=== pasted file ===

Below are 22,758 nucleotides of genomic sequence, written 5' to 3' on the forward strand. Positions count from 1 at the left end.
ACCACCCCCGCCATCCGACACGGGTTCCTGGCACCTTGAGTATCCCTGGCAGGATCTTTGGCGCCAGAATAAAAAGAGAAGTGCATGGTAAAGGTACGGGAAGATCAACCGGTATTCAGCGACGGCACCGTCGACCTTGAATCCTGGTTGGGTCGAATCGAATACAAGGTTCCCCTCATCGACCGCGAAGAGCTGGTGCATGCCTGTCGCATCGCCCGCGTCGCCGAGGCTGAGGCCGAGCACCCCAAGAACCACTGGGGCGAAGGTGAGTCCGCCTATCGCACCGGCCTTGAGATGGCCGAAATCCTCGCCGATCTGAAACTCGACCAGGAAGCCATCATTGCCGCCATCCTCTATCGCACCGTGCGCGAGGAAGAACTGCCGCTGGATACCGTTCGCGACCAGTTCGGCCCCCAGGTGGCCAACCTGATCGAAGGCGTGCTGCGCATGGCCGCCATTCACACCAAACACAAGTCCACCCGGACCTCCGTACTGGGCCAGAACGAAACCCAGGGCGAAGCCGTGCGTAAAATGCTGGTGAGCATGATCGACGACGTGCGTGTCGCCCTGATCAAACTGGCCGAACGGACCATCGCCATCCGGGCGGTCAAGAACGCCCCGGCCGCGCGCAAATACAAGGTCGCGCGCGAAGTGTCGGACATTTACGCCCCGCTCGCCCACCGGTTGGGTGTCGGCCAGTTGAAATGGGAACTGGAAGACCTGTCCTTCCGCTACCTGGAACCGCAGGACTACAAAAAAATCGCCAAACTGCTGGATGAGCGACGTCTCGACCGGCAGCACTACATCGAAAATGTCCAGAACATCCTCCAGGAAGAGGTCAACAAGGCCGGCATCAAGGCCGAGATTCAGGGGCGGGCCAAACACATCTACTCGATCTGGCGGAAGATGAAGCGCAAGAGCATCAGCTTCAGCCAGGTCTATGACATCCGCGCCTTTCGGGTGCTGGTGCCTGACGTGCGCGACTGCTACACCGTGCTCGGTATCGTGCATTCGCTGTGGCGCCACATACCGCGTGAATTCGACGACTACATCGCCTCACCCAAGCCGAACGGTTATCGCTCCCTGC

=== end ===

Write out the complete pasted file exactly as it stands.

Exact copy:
Below are 22,758 nucleotides of genomic sequence, written 5' to 3' on the forward strand. Positions count from 1 at the left end.
ACCACCCCCGCCATCCGACACGGGTTCCTGGCACCTTGAGTATCCCTGGCAGGATCTTTGGCGCCAGAATAAAAAGAGAAGTGCATGGTAAAGGTACGGGAAGATCAACCGGTATTCAGCGACGGCACCGTCGACCTTGAATCCTGGTTGGGTCGAATCGAATACAAGGTTCCCCTCATCGACCGCGAAGAGCTGGTGCATGCCTGTCGCATCGCCCGCGTCGCCGAGGCTGAGGCCGAGCACCCCAAGAACCACTGGGGCGAAGGTGAGTCCGCCTATCGCACCGGCCTTGAGATGGCCGAAATCCTCGCCGATCTGAAACTCGACCAGGAAGCCATCATTGCCGCCATCCTCTATCGCACCGTGCGCGAGGAAGAACTGCCGCTGGATACCGTTCGCGACCAGTTCGGCCCCCAGGTGGCCAACCTGATCGAAGGCGTGCTGCGCATGGCCGCCATTCACACCAAACACAAGTCCACCCGGACCTCCGTACTGGGCCAGAACGAAACCCAGGGCGAAGCCGTGCGTAAAATGCTGGTGAGCATGATCGACGACGTGCGTGTCGCCCTGATCAAACTGGCCGAACGGACCATCGCCATCCGGGCGGTCAAGAACGCCCCGGCCGCGCGCAAATACAAGGTCGCGCGCGAAGTGTCGGACATTTACGCCCCGCTCGCCCACCGGTTGGGTGTCGGCCAGTTGAAATGGGAACTGGAAGACCTGTCCTTCCGCTACCTGGAACCGCAGGACTACAAAAAAATCGCCAAACTGCTGGATGAGCGACGTCTCGACCGGCAGCACTACATCGAAAATGTCCAGAACATCCTCCAGGAAGAGGTCAACAAGGCCGGCATCAAGGCCGAGATTCAGGGGCGGGCCAAACACATCTACTCGATCTGGCGGAAGATGAAGCGCAAGAGCATCAGCTTCAGCCAGGTCTATGACATCCGCGCCTTTCGGGTGCTGGTGCCTGACGTGCGCGACTGCTACACCGTGCTCGGTATCGTGCATTCGCTGTGGCGCCACATACCGCGTGAATTCGACGACTACATCGCCTCACCCAAGCCGAACGGTTATCGCTCCCTGC